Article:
Uhuru Kenyatta’s Sh32bn last budget discrepancy


National Treasury Cabinet Secretary Ukur Yatani addressing the media at parliament buildings after unveiling the Sh3.3 trillion Budget on April 7, 2022. PHOTO | JEFF ANGOTE | NMG

President Uhuru Kenyatta’s last budget in office had a Sh32 billion ‘budget discrepancy’, the first negative inconsistency in more than seven years.

The latest Quarterly Economic and Budgetary Review covering the financial year ending June 30, 2022 shows that Kenya received revenues and grants amounting to Sh2.2 trillion against expenditure and net lending of Sh3.02 trillion. This created a budget deficit of Sh780.4 billion. But when doing the books, the National Treasury ended up with a negative Sh32 billion budget discrepancy, which it has attributed to missing information after budget expenditures and revenues failed to balance.

In previous years, there has either been a zero discrepancy or a positive discrepancy.

The biggest positive discrepancy happened in 2019/20 when the Treasury reported a Sh52.6 billion discrepancy.

Treasury, in responses to inquiries from the Business Daily, says there is no cause for alarm since budgets are not executed in an ideal situation adding that when reporting on actual budget execution, discrepancies may and do usually arise due to incomplete information on actual budget execution data such as gaps or omissions in expenditures, financing items or revenues reported.

A negative discrepancy, is caused by data gaps in expenditures and financing, and is reported when financing of the budget deficit is less than what is needed. It occurs when expenditure is overstated or whenever financing is understated.

A positive discrepancy is the opposite and implies that either financing is overstated or the expenditures are understated during reporting.

The Treasury said when it prepares the budget as a plan for future action, there is usually no statistical discrepancy since revenues are equal to expenditure.

Discrepancies should also not arise since in the cases where expenditures are higher than revenues, Kenya plugs the hole by borrowing to balance the budget, thereby leaving no discrepancy.

“These gaps mainly arise due to issues related to timing: this information on actual expenditure is obtained from preliminary returns from spending units (Ministries, Departments and Agencies (MDAs)) 15 days after the end of the particular quarter, implying that the actual data is yet to be audited, and is incomplete since some units have not yet reported their expenditure.”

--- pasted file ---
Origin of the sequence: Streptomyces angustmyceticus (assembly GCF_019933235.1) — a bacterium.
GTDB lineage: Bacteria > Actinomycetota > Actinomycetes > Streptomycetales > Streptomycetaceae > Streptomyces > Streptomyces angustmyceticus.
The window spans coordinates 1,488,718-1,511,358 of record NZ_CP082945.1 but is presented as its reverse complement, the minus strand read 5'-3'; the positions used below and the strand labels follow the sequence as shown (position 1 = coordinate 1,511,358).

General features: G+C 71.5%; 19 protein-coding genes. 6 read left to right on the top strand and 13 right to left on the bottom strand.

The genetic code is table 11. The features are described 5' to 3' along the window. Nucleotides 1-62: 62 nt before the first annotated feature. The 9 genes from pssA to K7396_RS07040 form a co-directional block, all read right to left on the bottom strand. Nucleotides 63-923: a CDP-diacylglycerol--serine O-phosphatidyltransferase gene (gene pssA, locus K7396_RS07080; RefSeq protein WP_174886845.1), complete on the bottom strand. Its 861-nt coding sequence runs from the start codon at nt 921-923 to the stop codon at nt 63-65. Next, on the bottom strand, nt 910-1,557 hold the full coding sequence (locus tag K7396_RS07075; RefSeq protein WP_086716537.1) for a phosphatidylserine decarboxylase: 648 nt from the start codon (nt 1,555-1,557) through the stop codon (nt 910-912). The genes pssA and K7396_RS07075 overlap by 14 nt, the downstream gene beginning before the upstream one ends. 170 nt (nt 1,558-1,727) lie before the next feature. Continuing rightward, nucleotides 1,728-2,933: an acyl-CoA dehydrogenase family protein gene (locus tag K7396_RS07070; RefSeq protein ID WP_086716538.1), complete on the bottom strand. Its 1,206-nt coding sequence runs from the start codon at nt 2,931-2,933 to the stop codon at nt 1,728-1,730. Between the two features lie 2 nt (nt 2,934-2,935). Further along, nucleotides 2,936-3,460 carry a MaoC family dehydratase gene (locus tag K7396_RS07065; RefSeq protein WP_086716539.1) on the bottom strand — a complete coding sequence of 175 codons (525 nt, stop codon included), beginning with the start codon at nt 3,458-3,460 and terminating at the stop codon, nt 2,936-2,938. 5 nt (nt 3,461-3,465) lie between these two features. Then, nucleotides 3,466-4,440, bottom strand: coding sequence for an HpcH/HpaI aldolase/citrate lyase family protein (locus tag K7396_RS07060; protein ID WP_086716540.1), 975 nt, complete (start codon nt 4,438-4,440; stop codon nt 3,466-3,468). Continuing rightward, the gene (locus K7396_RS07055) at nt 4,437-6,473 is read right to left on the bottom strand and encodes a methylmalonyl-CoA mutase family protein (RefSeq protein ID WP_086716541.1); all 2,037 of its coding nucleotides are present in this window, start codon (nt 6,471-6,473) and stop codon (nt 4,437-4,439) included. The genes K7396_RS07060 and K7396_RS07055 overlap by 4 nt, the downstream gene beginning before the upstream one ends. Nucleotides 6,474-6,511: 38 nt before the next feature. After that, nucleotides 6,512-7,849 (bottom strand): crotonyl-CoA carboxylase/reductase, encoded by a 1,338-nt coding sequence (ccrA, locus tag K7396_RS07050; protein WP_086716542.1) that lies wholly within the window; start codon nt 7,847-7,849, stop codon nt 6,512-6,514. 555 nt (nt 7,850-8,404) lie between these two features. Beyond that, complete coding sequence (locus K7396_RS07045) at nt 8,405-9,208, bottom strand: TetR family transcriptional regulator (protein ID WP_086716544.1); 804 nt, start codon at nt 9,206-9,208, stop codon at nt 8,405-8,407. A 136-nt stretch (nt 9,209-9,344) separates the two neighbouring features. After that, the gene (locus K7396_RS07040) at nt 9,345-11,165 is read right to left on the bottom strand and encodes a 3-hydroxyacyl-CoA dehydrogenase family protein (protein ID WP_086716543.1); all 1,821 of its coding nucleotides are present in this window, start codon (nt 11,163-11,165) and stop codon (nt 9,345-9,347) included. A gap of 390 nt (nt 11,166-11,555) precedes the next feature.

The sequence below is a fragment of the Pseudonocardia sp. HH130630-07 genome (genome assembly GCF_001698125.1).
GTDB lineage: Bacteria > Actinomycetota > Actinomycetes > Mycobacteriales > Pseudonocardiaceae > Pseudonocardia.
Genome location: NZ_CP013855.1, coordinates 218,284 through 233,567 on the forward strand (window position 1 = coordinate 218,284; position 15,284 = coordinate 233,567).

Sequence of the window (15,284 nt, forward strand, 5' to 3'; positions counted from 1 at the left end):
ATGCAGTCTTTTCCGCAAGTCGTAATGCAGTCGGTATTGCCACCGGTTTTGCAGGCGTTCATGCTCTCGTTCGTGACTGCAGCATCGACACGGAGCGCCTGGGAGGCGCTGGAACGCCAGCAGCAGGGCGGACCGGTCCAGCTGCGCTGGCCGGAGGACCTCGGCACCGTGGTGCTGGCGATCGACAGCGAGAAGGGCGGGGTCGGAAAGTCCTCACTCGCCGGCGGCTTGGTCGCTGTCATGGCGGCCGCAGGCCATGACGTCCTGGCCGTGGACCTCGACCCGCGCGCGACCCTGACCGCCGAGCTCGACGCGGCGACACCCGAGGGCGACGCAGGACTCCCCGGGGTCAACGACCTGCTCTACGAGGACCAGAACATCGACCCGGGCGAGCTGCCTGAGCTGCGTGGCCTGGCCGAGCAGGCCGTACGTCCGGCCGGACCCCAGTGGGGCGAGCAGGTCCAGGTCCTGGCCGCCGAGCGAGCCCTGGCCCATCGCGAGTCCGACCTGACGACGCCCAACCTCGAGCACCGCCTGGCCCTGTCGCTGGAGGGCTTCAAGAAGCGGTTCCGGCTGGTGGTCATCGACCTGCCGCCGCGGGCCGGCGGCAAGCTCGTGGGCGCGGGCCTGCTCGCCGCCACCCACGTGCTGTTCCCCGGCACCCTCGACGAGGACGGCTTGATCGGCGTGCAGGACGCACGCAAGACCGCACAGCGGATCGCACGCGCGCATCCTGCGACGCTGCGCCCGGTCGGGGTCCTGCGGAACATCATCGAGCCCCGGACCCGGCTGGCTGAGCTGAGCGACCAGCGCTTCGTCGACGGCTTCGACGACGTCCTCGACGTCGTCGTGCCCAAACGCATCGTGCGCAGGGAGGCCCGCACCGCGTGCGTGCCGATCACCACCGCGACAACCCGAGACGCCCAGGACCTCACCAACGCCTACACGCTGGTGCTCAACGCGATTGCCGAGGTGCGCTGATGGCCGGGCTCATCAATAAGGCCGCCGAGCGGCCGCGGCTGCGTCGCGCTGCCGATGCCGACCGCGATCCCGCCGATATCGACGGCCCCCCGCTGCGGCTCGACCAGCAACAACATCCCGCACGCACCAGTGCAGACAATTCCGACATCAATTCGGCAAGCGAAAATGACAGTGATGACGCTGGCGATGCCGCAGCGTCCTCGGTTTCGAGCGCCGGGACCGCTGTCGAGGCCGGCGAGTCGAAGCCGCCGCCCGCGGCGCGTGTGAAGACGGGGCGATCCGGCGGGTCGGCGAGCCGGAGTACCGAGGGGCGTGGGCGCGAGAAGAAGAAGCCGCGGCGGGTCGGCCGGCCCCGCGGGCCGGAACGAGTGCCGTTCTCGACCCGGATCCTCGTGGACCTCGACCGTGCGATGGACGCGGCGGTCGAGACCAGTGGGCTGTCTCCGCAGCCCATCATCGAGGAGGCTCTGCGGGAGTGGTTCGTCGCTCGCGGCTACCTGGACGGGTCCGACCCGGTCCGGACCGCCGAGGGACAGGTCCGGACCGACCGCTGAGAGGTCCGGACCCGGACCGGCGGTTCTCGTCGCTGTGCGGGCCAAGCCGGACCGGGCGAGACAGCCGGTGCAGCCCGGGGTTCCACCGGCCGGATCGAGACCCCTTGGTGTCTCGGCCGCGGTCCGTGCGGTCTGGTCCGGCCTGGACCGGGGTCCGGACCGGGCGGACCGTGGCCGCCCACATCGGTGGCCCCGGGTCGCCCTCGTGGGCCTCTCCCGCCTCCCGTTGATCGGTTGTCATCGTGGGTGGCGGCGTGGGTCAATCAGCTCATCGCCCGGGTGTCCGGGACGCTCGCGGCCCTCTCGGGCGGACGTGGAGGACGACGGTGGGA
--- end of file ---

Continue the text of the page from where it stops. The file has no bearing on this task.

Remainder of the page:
Treasury notes that for example, agencies that collect their own revenue (Appropriation-in-Aid (AIA)) must report to their parent ministry, for it to include them in their expenditure returns.

In other cases, MDAs make commitments in anticipation of expected financing, which may delay and since the government uses cash accounting, the commitments might not be recognised in their returns, resulting in expenditure under-reporting.

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“When these information gaps closes, the size of the discrepancy should reduce. However, in real world practice, it is almost impossible to eliminate these discrepancies when reporting actual outturns.”

“They simply indicate that the deficits arising from the difference between expenditures and revenues is not equal to its (deficit’s) own financing.”

Treasury said there should be no room for alarm since in most cases, the financing data is taken as more accurate because it emanates from the banking system.

“Expenditures, on the other hand, are reported on commitments-basis, meaning that if these commitments are not captured accurately for a myriad of reasons, then the deficit on cash basis might be overstated leading to a negative discrepancy.”

Treasury says statistical discrepancy is not carried forward into the next financial year and previous years are revised once new information becomes available.

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Budget experts have raised concerns in the recent past over an increase in supplementary budgets and slow auditing processes that make following Kenya’s budget cycle a tedious process.

Mr John Kinuthia, a public finance specialist at the International Budget Partnership notes budgets are slow processes and it takes time before allocations are made, approved and implemented and the impact is felt.

“In Kenya, the full budget cycle lasts 28 months (two years and four months) from formulation to audit. Because we approve a budget each year, it means there are always three overlapping budget cycles,” says Kinuthia.

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